New project for Wounded Warrior charity: Regain trust
By DIANNA CAHN | STARS AND STRIPES Published: March 18, 2016
This story has been updated.
WASHINGTON — Wounded Warrior Project said last week’s dismissal of two top executives has brought order to the popular veterans charity, but recipients of services are worried, donors are jittery and experts contend it’s not going to be that simple to regain the public’s trust.
“They are on thin ice right now,” said Doug White, a teacher who leads Columbia University’s master’s program in fundraising. “In the nonprofit world, we don’t have assets. We have trust. Once you let that go, it’s a long, long climb back.”
The move by the organization’s board last week to dismiss the charity’s two top executives followed media reports of lavish spending and mismanagement. Since then, the charity’s Chairman Tony Odierno, who is acting CEO until a new chief is found, said the board has spent “a great deal of time” talking directly with donors and alumni worried about Wounded Warrior Project’s fate — and its integrity.
“We certainly understand the concerns that have been raised and we are moving to address those concerns as quickly and decisively as possible to reestablish donor trust,” he wrote in an email.
Odierno said he’s confident the board can right the ship now that CEO Steve Nardizzi and chief operating officer Al Giordano are out. And some donors and charity partners have expressed similar sentiments.
But Odierno acknowledged in an interview with the New York Times that donations had fallen. The organization can still meet its obligations now, he said late last week, “but I am concerned about our ability to meet our obligations in the future.”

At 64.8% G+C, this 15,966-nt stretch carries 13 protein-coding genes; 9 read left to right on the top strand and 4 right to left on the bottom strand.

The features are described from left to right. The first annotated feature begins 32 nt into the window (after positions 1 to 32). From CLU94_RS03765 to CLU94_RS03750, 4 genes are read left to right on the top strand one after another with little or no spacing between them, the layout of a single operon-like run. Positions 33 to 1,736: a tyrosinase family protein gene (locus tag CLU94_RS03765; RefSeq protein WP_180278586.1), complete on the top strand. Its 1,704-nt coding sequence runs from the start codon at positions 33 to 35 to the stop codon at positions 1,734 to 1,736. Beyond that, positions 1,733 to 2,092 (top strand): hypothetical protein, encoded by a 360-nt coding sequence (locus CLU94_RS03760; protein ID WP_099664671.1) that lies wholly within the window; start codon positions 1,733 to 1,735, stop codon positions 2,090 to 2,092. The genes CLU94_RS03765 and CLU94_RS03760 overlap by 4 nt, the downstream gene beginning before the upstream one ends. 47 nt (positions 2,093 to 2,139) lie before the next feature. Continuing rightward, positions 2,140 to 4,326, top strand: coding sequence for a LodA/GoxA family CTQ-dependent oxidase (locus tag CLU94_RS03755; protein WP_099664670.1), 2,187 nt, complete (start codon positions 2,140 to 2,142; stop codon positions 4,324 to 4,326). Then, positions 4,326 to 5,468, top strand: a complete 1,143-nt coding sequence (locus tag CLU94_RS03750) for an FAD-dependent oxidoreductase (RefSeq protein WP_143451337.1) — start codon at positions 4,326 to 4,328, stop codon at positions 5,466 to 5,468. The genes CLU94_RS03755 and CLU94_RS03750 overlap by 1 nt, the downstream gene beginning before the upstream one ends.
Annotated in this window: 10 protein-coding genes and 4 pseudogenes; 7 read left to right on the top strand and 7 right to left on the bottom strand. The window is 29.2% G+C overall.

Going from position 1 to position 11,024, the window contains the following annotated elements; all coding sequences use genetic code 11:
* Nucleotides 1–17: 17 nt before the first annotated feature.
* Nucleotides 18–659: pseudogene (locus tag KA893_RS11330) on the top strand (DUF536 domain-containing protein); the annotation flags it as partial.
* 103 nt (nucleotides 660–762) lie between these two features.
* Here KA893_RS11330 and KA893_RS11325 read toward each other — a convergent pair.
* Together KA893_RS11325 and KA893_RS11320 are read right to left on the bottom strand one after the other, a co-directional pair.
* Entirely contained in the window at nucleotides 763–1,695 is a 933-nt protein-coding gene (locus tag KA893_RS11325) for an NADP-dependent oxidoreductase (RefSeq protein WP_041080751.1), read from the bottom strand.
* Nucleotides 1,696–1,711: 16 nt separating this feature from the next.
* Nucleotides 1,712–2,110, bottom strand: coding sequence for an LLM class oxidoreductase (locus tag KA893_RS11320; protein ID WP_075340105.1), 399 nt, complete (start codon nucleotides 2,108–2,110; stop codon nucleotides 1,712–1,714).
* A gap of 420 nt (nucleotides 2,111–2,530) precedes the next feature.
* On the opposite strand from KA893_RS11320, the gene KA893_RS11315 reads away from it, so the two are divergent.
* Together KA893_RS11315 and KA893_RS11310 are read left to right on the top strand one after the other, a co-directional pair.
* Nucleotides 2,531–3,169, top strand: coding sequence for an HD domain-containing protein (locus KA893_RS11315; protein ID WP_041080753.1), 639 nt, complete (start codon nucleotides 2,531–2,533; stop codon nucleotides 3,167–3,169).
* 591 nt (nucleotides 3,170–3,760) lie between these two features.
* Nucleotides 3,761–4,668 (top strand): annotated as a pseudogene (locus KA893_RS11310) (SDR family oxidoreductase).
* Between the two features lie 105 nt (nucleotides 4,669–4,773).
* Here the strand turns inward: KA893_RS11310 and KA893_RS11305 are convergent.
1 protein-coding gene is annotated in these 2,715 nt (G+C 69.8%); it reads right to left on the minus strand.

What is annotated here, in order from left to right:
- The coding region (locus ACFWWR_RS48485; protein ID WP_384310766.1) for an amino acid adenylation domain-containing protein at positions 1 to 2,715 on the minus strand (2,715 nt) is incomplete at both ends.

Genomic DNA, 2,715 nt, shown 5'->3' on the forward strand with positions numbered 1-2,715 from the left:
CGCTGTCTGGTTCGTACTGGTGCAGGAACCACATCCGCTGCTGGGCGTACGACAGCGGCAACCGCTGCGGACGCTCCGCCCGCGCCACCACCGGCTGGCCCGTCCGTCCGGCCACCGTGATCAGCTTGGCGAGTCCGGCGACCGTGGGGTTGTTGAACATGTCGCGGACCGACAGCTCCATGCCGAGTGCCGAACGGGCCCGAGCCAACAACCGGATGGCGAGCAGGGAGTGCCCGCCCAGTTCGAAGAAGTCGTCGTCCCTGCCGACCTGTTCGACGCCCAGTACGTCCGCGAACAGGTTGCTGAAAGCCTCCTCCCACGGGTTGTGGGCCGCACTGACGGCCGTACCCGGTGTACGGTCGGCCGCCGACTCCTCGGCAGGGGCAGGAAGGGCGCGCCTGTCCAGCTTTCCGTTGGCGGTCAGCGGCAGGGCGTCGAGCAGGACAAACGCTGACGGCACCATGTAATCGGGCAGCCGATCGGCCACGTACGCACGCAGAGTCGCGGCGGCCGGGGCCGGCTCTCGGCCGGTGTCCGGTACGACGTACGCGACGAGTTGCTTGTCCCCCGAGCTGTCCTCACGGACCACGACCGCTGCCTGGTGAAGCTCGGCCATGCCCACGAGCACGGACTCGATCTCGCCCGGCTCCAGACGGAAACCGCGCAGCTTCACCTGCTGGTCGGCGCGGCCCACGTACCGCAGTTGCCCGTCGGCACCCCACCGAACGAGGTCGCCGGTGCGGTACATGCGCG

Fred Kane, who raised $325,000 for Wounded Warrior Project since 2009, told Stars and Stripes this week that his nonprofit voted Saturday to dissolve and other donors were canceling their fundraising events as well.
“It’s a very sad thing,” said Kane, who ran golf tournaments to benefit the charity. “They breached the public trust and there is going to be fallout, even with small charities that do good work.”
At stake is more than just donor confidence. With more than $300 million in donations last year, Wounded Warrior Project has become a go-to charity for wounded servicemembers and veterans, counting more than 100,000 servicemembers and their families among its alumni. In addition to its signature adaptive sports and peer mentoring programs, the charity offers critical, long-term services for veterans and families of the most severely wounded that are not available elsewhere. If donations continue to fall, some programs could be threatened.
“It terrifies me to think that because of what’s going on — that people would stop supporting them,” said Colleen Saffron, whose husband, retired Staff Sgt. Terry Saffron, was severely wounded by an explosion in Iraq in 2004.